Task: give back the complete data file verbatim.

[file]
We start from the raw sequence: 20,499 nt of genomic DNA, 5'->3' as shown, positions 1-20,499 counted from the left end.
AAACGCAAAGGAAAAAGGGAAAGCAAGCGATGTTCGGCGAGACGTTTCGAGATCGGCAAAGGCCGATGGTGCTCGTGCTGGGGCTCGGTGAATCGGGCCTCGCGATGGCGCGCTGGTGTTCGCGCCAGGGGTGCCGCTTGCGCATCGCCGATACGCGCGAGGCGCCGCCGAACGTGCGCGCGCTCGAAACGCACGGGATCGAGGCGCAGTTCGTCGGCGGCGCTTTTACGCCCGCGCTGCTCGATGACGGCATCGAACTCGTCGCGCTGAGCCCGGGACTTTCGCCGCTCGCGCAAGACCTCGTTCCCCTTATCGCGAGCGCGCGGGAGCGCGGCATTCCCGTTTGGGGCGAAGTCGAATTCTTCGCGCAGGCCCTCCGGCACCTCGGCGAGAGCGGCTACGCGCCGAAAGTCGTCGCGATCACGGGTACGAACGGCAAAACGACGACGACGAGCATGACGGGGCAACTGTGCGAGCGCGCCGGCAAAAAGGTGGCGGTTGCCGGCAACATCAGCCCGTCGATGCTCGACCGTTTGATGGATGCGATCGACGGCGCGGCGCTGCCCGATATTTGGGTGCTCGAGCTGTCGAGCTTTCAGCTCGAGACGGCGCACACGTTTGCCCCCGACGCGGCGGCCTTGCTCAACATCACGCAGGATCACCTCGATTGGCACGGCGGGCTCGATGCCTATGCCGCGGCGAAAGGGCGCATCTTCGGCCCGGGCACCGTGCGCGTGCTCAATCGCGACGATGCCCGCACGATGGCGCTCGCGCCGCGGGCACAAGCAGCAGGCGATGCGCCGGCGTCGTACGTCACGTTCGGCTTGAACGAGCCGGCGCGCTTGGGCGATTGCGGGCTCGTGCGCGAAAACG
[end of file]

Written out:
We start from the raw sequence: 20,499 nt of genomic DNA, 5'->3' as shown, positions 1-20,499 counted from the left end.
AAACGCAAAGGAAAAAGGGAAAGCAAGCGATGTTCGGCGAGACGTTTCGAGATCGGCAAAGGCCGATGGTGCTCGTGCTGGGGCTCGGTGAATCGGGCCTCGCGATGGCGCGCTGGTGTTCGCGCCAGGGGTGCCGCTTGCGCATCGCCGATACGCGCGAGGCGCCGCCGAACGTGCGCGCGCTCGAAACGCACGGGATCGAGGCGCAGTTCGTCGGCGGCGCTTTTACGCCCGCGCTGCTCGATGACGGCATCGAACTCGTCGCGCTGAGCCCGGGACTTTCGCCGCTCGCGCAAGACCTCGTTCCCCTTATCGCGAGCGCGCGGGAGCGCGGCATTCCCGTTTGGGGCGAAGTCGAATTCTTCGCGCAGGCCCTCCGGCACCTCGGCGAGAGCGGCTACGCGCCGAAAGTCGTCGCGATCACGGGTACGAACGGCAAAACGACGACGACGAGCATGACGGGGCAACTGTGCGAGCGCGCCGGCAAAAAGGTGGCGGTTGCCGGCAACATCAGCCCGTCGATGCTCGACCGTTTGATGGATGCGATCGACGGCGCGGCGCTGCCCGATATTTGGGTGCTCGAGCTGTCGAGCTTTCAGCTCGAGACGGCGCACACGTTTGCCCCCGACGCGGCGGCCTTGCTCAACATCACGCAGGATCACCTCGATTGGCACGGCGGGCTCGATGCCTATGCCGCGGCGAAAGGGCGCATCTTCGGCCCGGGCACCGTGCGCGTGCTCAATCGCGACGATGCCCGCACGATGGCGCTCGCGCCGCGGGCACAAGCAGCAGGCGATGCGCCGGCGTCGTACGTCACGTTCGGCTTGAACGAGCCGGCGCGCTTGGGCGATTGCGGGCTCGTGCGCGAAAACG